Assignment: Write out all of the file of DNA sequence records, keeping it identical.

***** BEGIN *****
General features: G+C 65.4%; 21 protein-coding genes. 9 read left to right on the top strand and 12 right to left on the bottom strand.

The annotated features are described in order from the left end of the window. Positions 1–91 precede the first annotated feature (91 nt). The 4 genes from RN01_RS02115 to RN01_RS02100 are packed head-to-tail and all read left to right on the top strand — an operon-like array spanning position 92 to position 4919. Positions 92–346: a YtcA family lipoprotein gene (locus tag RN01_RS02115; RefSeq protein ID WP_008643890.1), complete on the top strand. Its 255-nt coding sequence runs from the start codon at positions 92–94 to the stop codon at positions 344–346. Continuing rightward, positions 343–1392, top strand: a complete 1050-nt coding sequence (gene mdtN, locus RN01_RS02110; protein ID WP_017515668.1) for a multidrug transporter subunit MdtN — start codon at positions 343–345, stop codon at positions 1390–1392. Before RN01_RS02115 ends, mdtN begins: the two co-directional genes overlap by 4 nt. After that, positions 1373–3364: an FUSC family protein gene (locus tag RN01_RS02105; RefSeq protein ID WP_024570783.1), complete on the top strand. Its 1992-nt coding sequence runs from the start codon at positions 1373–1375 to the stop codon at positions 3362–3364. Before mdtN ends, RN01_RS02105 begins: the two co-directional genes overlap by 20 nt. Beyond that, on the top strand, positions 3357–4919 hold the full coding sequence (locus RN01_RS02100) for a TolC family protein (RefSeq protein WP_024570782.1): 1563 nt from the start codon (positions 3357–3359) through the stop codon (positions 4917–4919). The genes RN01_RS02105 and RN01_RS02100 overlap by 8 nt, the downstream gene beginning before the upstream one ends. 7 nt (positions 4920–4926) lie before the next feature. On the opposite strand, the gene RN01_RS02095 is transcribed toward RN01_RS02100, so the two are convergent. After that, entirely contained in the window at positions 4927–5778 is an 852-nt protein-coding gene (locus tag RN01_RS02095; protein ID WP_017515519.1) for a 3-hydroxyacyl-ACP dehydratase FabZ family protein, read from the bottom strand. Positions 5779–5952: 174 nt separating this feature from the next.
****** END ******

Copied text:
General features: G+C 65.4%; 21 protein-coding genes. 9 read left to right on the top strand and 12 right to left on the bottom strand.

The annotated features are described in order from the left end of the window. Positions 1–91 precede the first annotated feature (91 nt). The 4 genes from RN01_RS02115 to RN01_RS02100 are packed head-to-tail and all read left to right on the top strand — an operon-like array spanning position 92 to position 4919. Positions 92–346: a YtcA family lipoprotein gene (locus tag RN01_RS02115; RefSeq protein ID WP_008643890.1), complete on the top strand. Its 255-nt coding sequence runs from the start codon at positions 92–94 to the stop codon at positions 344–346. Continuing rightward, positions 343–1392, top strand: a complete 1050-nt coding sequence (gene mdtN, locus RN01_RS02110; protein ID WP_017515668.1) for a multidrug transporter subunit MdtN — start codon at positions 343–345, stop codon at positions 1390–1392. Before RN01_RS02115 ends, mdtN begins: the two co-directional genes overlap by 4 nt. After that, positions 1373–3364: an FUSC family protein gene (locus tag RN01_RS02105; RefSeq protein ID WP_024570783.1), complete on the top strand. Its 1992-nt coding sequence runs from the start codon at positions 1373–1375 to the stop codon at positions 3362–3364. Before mdtN ends, RN01_RS02105 begins: the two co-directional genes overlap by 20 nt. Beyond that, on the top strand, positions 3357–4919 hold the full coding sequence (locus RN01_RS02100) for a TolC family protein (RefSeq protein WP_024570782.1): 1563 nt from the start codon (positions 3357–3359) through the stop codon (positions 4917–4919). The genes RN01_RS02105 and RN01_RS02100 overlap by 8 nt, the downstream gene beginning before the upstream one ends. 7 nt (positions 4920–4926) lie before the next feature. On the opposite strand, the gene RN01_RS02095 is transcribed toward RN01_RS02100, so the two are convergent. After that, entirely contained in the window at positions 4927–5778 is an 852-nt protein-coding gene (locus tag RN01_RS02095; protein ID WP_017515519.1) for a 3-hydroxyacyl-ACP dehydratase FabZ family protein, read from the bottom strand. Positions 5779–5952: 174 nt separating this feature from the next.